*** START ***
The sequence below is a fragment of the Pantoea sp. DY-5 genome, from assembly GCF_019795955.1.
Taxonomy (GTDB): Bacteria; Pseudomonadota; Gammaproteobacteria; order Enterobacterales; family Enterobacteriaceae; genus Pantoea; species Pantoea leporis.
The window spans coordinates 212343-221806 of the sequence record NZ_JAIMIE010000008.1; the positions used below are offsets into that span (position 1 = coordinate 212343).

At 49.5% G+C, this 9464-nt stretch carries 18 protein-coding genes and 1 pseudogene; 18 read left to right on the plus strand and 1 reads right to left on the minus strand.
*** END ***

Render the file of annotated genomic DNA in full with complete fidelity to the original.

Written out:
The sequence below is a fragment of the Pantoea sp. DY-5 genome, from assembly GCF_019795955.1.
Taxonomy (GTDB): Bacteria; Pseudomonadota; Gammaproteobacteria; order Enterobacterales; family Enterobacteriaceae; genus Pantoea; species Pantoea leporis.
The window spans coordinates 212343-221806 of the sequence record NZ_JAIMIE010000008.1; the positions used below are offsets into that span (position 1 = coordinate 212343).

At 49.5% G+C, this 9464-nt stretch carries 18 protein-coding genes and 1 pseudogene; 18 read left to right on the plus strand and 1 reads right to left on the minus strand.